Oscar Index: Does America Want True Grit to Win Best Picture?

Welcome back to Movieline's Oscar Index, your weekly, bulletproof guide to the ever-tightening contention for next month's Academy Awards. And as with last week's awesome "Steak Eaters" theory, the latest edition is dominated by yet another perennially vexing dilemma: Can Hollywood and its ticketbuying public agree once more on Best Picture? Let us investigate...

[Click the graphs for larger images]


The Leading 10:

1. The Social Network

2. The King's Speech

3. True Grit

4. The Fighter

5. Inception

6. Black Swan

7. The Kids Are All Right

8. The Town

9. 127 Hours

10. Toy Story 3

Outsiders: Blue Valentine; Winter's Bone; Rabbit Hole; Shutter Island

Notes: True Grit was by far the biggest beneficiary of a busy week -- both among Oscar watchers and filmgoers alike. The latter have driven the fine Coen brothers' Western to a gross of nearly $90 million to date, a superb holiday run that prompted a flurry of pundits to wonder how Academy voters would react. Hint: It will be positive. David Poland argued that Grit had "muscled its way into the frontrunner slot to win Best Picture" (Jeffrey Wells wasn't impressed), soon followed by complementary think pieces from the New York Times and Los Angeles Times. Meanwhile the Producers Guild and Writers Guild nominations all but assured the film of top-shelf Oscar nods, and the Academy's actors branch was said to be mulling over Hailee Steinfeld as Best Actress as opposed to Best Supporting Actress, where Paramount has had her all along despite her presence in virtually every scene. (More on this below.)

It's all one collective profile boost at the perfect hour of the race -- when mainstream competition like The Town plows ahead just happy to be nominated (which, if its own PGA/WGA notice is any indication, it will be -- nice knowing you, Winter's Bone), nobody is talking about The King's Speech, and the most The Social Network can muster is a second-tier critics award and a boring, aseptic new Web site that reveals little about the season's most overexposed awards horse. Older voters and Steak Eaters continue to influence the race, and let's face it: Is Inception compared to a "religious experience" by scholars? No. And is there any such thing as a Zuckerbergpalooza where hundreds of Facebook enthusiasts gather in Palo Alto to recite in unison, "If you were the inventors of Facebook, you would have invented Facebook"? Hell no. True Grit has that market cornered:

Anyway, sure: Three weeks remain until Mo'Nique (!) announces nominations, but is anyone really likely to say a lot more can change in three weeks? All I can really foresee is Fox Searchlight making one more push for 127 Hours just to be on the safe side against an aggressive, well-received comer like Blue Valentine. But really, give or take that type of wild-card variation, this looks like your Best Picture class of 2011.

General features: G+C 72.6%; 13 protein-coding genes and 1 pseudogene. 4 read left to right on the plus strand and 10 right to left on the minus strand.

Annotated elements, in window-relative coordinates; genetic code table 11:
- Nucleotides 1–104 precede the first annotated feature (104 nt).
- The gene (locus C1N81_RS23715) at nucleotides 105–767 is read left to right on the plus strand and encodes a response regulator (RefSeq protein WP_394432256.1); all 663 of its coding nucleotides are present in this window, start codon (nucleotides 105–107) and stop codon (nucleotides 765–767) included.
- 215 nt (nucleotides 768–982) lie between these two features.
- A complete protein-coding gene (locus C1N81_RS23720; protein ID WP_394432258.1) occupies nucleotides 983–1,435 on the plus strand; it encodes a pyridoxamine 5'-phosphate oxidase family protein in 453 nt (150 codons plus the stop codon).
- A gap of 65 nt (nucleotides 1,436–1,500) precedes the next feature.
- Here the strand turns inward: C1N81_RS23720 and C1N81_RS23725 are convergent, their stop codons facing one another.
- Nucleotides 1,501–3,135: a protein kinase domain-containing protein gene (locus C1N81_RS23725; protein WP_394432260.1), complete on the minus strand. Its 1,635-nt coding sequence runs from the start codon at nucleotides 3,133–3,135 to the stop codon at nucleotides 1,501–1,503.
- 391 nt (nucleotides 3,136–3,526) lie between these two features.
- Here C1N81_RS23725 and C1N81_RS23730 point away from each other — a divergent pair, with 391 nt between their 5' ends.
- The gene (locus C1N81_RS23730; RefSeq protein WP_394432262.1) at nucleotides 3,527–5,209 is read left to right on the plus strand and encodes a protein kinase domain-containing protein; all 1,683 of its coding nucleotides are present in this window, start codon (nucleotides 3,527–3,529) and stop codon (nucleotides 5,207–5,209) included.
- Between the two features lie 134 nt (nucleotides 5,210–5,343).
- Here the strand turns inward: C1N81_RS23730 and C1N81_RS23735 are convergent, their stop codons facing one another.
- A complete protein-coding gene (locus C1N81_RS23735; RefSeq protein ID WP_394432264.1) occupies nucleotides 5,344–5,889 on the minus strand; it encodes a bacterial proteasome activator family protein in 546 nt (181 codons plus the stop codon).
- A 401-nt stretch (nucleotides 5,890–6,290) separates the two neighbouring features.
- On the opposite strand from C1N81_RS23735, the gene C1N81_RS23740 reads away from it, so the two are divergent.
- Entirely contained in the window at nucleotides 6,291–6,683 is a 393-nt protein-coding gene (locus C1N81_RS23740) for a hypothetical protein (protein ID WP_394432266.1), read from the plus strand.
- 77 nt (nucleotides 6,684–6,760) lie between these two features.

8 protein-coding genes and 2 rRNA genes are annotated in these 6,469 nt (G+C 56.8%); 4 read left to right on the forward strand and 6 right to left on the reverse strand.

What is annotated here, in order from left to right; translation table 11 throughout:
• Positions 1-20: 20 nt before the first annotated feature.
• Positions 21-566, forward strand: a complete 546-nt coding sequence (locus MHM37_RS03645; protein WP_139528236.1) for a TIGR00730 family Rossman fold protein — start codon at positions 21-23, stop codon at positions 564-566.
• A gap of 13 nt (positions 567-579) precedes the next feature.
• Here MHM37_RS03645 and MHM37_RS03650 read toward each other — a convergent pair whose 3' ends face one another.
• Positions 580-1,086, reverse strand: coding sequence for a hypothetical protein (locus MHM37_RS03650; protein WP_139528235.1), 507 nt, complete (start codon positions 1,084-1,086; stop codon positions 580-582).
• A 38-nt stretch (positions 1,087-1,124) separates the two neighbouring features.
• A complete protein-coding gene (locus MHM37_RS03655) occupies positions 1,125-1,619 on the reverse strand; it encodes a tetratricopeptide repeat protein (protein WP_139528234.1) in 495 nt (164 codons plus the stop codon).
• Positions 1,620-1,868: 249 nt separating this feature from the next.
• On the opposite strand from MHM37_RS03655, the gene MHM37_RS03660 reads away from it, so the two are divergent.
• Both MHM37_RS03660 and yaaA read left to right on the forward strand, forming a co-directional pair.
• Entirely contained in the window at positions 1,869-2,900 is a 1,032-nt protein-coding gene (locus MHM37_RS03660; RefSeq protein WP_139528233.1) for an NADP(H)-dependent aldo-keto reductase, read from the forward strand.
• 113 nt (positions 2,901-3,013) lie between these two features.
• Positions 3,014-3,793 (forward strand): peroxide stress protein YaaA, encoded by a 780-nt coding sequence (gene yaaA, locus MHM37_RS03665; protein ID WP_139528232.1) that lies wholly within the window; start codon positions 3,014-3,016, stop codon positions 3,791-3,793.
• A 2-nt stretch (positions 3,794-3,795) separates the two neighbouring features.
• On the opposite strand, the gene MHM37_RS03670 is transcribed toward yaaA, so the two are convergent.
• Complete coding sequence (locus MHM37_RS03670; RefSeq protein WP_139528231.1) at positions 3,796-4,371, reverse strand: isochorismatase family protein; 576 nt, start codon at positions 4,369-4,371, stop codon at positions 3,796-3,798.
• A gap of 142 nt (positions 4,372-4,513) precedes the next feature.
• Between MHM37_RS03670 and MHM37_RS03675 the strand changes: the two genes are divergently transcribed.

The Leading 5:

1. David Fincher, The Social Network

2. Christopher Nolan, Inception

3. Tom Hooper, The King's Speech

4. Darren Aronofsky, Black Swan

5. Joel and Ethan Coen, True Grit

Outsiders: David O. Russell, The Fighter; Lisa Cholodenko, The Kids Are All Right; Danny Boyle, 127 Hours; Mike Leigh, Another Year

Notes: Listen, this category is as flummoxing as it's ever been. I've never pretended to have a good bead on whether or not Tom Hooper could keep his hold on the upper rungs of the frontrunner ladder, or if Danny Boyle could (or even wanted to) sustain all that early momentum of his. The bottom line this week is that if you got a WGA nomination, then you got a bump. Fincher may remain on top overall, and Aaron Sorkin may still lead the Adapted Screenplay category, but the overall trend of recognition appears to be shifting toward writer-directors. We have a very real shot at three among the final five -- Nolan, the Coens and Cholodenko -- a relatively rare phenomenon seen only twice in the last decade and most recently in 2007, when the Coens, Paul Thomas Anderson and Tony Gilroy made the cut. Can Cholodenko pull it off? Like I said, I don't pretend to know, but all things considered, I think you kind of have to like her chances.

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  • Nerd says:

    That's very interesting about Ms. Steinfeld. Until I read this article, I didn't understand or agree with her being considered for Supporting instead of Lead Actor. Your explanation totally convinced me though. It really is Jeff Bridges film. I would like to see her stay in the supporting category. Mostly because by not being in the same category as Natalie Portman, her chances of winning are much, much better. Melissa Leo's performance in The Fighter was not very impressive to me (at least not Academy Award impressive) so Im putting my money on Hailee.
    Go True Grit!!!

  • Marshall says:

    The video of "True Grit" shows fans of the ORIGINAL movie, NOT the new one. It's nostalgia, not necessarily as bright of enthusiasm as you declare.

  • The point is that The Social Network isn't the only film entitled to a slice of the American zeitgeist and imagination. And nostalgia or not, the lines are repeated verbatim in the new film as well.

  • john ross says:

    The Way Back is infact the best film of the Year. It should have been nominated :(

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